Enterprise commerce technology is in a fascinating adolescence.
Just like a teenager, developing from a child into an adult, today’s enterprise commerce tech has some amazing, new, powerful capabilities. It also has an uncanny way of tripping over its own feet — but it’s OK! With a little love and guidance, your digital commerce strategy will develop into a well-rounded, hardworking, unified commerce solution.
Let’s take a look at three of the most common commerce conundrums, and explore their solutions.
“Software license language should be simple and straight-forward. If you need your attorney to explain it to you, it’s bad.”Mike Bates, HotWax Founder & CEO
1. Complicated Licensing
Let’s start with understanding the software license.
Have you ever talked with a teenager who dramatically over-complicates even the simplest topics? Same thing happens with most software licenses.
If you buy the software and run it in LA, and then you open an office in DC, may you use the software there too? Get comfortable while you process the five-page essay of an answer.
Who owns your data? Are recurring annual license fees mandatory in order to run the system? Are you limited to a certain number of users? A certain number of processors? Say you accidentally exceed the limits — what are the penalties?
Solution: KISS. Keep it simple, Sally.
Software license language should be simple and straight-forward. If you need your attorney to explain it to you, it’s bad. You might even consider looking for a product with no mandatory recurring fees, no limits on number of users, no limit on number of processors, and that you own indefinitely.
Innovative companies are bringing these kinds of license offerings to market to disrupt the entrenched, old-school players who benefit from making the licensing language as befuddling as possible. Look for someone doing it better than the usual suspects.
2. Prohibitive Costs
Next, let’s talk about dinero. Coin. Cheddar.
It’s true that you get what you pay for, but only to a point. For example, if you are fortunate enough to be able to send your teen off to summer camp in a new pair of shoes, be thankful! That should be money well spent. But please don’t send her off to camp in a pair of $3,500 Louboutin pumps. That, dear reader, is an irresponsible waste of money.
I’m assuming you’ve moved beyond the $9.95/mo store-in-a-box. Now we’re talking about enterprise software that may span everything from procurement to fulfillment, order to cash, and everything in between. In software, with these kinds of systems, beware the “million dollar handshake.” That’s a term I picked up from a Gartner analyst, and the term works because it’s true. In enterprise commerce software, you can spend anywhere from $250K to $1.25M and get pretty much the same damned thing.
Solution: Take a look at the source of the problem.
The software is complex and sophisticated by definition, so historically only large traditional software companies were up to the job. This left them free to charge whatever they wanted. Talk to some of these companies and you’ll see that it’s like the wild west. No rules, crazy variations in pricing depending on all kinds of subjective factors. It’s a total hustle.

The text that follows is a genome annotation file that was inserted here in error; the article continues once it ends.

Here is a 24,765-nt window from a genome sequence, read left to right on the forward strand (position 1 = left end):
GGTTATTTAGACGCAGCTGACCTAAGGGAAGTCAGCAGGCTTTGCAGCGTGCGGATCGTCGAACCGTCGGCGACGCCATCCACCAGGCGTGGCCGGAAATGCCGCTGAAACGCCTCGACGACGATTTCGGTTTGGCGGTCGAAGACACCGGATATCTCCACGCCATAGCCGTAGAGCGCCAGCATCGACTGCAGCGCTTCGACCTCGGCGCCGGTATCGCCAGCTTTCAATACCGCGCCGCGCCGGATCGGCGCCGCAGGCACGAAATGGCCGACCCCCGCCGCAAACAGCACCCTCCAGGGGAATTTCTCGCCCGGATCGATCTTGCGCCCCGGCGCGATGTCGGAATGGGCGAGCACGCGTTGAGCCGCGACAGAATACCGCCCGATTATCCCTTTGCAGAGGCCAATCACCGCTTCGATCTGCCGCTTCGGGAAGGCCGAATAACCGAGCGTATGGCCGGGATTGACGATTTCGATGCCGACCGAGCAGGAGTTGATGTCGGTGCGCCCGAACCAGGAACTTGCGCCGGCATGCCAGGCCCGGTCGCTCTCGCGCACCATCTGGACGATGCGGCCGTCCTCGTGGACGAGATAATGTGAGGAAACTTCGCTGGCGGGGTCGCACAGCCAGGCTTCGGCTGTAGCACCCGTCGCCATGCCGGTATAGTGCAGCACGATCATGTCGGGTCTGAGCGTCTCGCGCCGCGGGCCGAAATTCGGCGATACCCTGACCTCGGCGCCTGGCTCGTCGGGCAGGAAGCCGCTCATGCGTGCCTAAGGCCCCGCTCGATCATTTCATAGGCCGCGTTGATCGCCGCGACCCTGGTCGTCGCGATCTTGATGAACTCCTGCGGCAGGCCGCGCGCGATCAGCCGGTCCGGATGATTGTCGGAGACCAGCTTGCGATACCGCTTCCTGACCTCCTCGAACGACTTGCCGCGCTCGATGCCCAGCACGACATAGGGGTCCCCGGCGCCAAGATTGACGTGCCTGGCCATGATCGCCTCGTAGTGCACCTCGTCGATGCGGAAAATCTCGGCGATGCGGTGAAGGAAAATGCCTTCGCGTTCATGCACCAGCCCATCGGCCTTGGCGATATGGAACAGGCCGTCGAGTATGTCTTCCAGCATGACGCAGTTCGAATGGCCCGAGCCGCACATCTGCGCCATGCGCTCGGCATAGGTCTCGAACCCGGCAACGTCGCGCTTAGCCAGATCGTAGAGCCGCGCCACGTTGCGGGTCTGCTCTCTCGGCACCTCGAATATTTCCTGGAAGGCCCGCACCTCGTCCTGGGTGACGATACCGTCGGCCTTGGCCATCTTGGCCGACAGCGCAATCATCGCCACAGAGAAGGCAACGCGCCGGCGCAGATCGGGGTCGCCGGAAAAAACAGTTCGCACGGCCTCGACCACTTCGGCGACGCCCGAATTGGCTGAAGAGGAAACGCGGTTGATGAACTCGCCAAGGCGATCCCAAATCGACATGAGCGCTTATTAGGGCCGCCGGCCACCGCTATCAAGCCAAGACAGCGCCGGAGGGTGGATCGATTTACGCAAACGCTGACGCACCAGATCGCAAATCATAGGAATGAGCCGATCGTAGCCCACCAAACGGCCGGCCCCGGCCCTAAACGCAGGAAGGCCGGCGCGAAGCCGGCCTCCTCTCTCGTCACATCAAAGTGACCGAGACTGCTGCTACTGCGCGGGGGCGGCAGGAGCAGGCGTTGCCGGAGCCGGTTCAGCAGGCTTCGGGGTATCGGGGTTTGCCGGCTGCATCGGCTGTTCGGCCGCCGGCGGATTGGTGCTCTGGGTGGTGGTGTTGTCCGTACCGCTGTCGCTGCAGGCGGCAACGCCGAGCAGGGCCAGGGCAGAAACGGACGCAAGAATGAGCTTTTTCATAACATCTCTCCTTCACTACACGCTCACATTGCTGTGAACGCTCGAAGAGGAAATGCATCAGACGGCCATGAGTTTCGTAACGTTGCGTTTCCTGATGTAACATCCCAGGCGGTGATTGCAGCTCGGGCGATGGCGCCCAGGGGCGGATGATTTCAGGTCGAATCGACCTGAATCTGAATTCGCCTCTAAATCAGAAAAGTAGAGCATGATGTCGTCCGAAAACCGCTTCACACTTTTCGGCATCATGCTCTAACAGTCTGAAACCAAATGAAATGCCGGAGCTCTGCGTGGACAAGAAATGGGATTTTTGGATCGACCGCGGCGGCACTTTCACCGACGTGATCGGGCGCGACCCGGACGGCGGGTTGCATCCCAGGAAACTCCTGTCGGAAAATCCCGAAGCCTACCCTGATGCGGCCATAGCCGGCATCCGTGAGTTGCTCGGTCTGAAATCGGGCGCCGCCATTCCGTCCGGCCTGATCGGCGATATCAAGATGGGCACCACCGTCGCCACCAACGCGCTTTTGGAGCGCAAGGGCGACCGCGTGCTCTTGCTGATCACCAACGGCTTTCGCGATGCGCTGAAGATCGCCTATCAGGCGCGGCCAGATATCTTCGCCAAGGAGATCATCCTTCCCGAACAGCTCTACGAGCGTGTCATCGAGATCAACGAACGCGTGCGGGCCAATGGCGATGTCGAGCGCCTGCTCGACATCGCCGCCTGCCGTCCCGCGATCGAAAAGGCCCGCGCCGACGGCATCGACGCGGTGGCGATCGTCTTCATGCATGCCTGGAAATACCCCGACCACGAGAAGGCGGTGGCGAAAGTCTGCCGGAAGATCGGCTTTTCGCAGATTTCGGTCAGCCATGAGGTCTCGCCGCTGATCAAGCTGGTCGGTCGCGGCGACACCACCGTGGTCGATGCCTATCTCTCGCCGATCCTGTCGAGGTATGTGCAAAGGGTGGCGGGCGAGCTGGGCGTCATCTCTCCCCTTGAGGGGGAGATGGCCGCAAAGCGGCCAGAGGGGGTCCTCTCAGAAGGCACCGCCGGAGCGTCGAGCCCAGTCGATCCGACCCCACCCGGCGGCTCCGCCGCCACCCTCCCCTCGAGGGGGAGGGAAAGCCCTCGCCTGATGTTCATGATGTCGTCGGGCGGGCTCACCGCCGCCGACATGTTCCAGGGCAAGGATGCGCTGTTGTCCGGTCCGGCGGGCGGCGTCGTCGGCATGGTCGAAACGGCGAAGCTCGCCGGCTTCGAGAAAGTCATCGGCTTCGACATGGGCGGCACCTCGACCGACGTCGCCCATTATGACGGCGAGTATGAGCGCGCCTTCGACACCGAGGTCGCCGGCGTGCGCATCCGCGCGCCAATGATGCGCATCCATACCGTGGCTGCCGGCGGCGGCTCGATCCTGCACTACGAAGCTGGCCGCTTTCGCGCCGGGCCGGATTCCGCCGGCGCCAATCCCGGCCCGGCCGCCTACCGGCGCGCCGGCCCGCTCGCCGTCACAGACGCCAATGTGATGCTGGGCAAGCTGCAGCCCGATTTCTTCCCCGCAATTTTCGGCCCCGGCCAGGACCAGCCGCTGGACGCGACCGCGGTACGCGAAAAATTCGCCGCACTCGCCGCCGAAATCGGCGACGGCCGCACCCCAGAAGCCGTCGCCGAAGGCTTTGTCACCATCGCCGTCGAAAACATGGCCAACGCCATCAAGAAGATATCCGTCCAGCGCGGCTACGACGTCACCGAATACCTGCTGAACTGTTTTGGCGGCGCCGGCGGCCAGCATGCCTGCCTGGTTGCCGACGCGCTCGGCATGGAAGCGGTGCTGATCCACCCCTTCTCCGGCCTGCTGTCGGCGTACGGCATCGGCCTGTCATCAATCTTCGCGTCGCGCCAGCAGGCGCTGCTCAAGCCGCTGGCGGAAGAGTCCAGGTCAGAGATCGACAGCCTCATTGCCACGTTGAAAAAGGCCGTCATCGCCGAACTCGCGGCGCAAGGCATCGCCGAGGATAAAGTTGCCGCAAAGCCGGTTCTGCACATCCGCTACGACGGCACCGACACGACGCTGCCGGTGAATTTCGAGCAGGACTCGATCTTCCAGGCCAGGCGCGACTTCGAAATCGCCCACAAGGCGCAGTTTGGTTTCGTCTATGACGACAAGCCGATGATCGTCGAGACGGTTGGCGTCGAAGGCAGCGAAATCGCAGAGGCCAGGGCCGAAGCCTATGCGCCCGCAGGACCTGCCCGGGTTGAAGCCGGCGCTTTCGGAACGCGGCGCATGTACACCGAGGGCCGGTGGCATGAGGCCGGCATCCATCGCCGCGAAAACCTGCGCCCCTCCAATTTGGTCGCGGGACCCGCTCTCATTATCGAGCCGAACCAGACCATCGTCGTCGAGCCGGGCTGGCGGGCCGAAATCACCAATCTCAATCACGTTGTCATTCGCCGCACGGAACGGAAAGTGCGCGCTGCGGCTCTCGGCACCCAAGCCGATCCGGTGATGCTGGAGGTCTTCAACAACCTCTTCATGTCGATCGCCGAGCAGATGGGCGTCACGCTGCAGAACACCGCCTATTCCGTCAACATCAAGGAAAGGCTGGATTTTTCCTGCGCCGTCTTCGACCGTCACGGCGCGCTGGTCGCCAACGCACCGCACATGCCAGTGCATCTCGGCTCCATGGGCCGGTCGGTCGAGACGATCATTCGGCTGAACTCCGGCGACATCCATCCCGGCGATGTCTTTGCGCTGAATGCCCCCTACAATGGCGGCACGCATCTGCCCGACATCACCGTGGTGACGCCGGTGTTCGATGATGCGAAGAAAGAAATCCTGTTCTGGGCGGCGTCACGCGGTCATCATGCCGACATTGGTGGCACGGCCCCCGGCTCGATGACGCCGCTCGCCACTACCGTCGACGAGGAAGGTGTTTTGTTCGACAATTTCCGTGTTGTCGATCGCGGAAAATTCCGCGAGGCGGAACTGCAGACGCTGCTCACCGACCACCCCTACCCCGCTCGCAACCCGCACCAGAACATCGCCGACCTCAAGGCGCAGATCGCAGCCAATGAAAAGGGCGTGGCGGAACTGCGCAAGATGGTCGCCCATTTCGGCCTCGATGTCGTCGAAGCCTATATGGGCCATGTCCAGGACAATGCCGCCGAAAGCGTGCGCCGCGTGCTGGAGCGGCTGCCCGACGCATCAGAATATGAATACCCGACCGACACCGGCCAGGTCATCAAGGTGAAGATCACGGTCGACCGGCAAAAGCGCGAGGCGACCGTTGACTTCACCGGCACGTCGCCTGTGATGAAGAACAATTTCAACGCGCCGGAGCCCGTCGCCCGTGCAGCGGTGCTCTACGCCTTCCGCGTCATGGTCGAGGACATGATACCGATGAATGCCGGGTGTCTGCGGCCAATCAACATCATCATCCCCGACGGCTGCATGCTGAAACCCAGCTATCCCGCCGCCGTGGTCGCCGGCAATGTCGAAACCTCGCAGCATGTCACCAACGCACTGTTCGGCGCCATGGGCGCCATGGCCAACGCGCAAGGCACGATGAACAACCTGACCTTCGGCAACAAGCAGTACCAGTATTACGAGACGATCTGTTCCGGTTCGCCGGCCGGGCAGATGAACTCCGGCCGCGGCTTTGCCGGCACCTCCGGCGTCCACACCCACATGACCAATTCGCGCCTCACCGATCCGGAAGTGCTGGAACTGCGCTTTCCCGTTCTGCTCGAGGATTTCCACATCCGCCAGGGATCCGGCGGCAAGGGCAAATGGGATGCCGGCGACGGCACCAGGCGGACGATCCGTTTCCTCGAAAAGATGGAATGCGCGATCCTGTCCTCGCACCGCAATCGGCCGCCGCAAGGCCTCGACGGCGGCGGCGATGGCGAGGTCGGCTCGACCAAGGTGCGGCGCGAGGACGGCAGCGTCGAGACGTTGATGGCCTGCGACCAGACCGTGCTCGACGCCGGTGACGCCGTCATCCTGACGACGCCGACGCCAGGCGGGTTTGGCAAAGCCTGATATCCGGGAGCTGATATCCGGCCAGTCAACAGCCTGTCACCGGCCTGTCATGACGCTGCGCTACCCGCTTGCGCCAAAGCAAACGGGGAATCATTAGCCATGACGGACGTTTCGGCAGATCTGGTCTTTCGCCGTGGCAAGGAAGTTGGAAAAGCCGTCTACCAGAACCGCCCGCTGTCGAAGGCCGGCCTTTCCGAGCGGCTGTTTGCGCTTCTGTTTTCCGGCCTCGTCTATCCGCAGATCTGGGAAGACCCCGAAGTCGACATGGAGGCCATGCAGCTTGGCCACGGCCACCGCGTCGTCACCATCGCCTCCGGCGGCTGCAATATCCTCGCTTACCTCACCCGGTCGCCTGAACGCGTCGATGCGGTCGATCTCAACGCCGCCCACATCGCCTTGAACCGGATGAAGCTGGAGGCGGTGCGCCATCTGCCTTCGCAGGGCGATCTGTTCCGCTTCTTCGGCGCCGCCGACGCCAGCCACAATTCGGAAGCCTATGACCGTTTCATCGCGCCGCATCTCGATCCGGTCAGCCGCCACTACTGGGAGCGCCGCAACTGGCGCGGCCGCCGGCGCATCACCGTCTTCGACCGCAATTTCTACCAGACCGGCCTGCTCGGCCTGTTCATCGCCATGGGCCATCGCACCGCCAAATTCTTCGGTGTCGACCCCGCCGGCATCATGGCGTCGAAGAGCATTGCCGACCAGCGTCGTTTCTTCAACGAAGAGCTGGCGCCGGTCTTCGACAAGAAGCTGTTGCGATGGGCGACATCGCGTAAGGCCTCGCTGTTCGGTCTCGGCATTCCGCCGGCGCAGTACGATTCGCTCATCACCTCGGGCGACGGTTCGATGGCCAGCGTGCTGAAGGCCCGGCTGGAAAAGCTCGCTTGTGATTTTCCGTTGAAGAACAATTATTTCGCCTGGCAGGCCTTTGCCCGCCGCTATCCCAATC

That is changing. Once again, innovative small companies are accomplishing product development feats that eclipse those of the big, traditional enterprise vendors. Find one you like and go for it. Look for a company that has been around for a while, is self funded, and has a vision for itself beyond just being purchased by one of the big guys.
3. Secret Proprietary Code
Finally, secretive and possessive much?
Like a teenager with a diary, proprietary enterprise software vendors guard their secret code with great passion! Much of the time, that code manifests a lot like teenage poetry. I know of whence I speak! Alas, I wrote some hideous poetry myself back in the day, and I understand the desire to keep it secret.
But that doesn’t work well with code. Fewer eyes on the code base means more chance for errors in the code itself, along with greater likelihood for design flaws, poorer interoperability, and a host of other handicaps.
Solution: Open source.
Find a product that grants you full access to source code once you buy. This way, if you choose, you can review and modify the code in-house as needed. More importantly, it means that lots of other people will be looking at the code, reporting bugs, suggesting enhancements, and otherwise making the product better than it would be if it were kept secret.
As Brandeis put it, “Sunlight is said to be the best of disinfectants; electric light the most efficient policeman.” With enterprise commerce software, the open source itself lets in the sunlight, and the open source users act as the electric light. Your software vendor should not have anything to hide from you if you’re going to entrust it with your business processes.
Come October, I’ll have three teenagers. This makes me an expert. Also, I’ve been selling and delivering enterprise software since I was a teenager myself! (Picture a blue-haired 19-year-old, a $4,000 laptop, a 28.8k built-in modem, and 32 megs of RAM.) Thus, I feel I am uniquely positioned to draw parallels between these two wonderful, powerful concepts.
With enough love and care, you too can navigate them both, and your life will be a lot richer for the experience.
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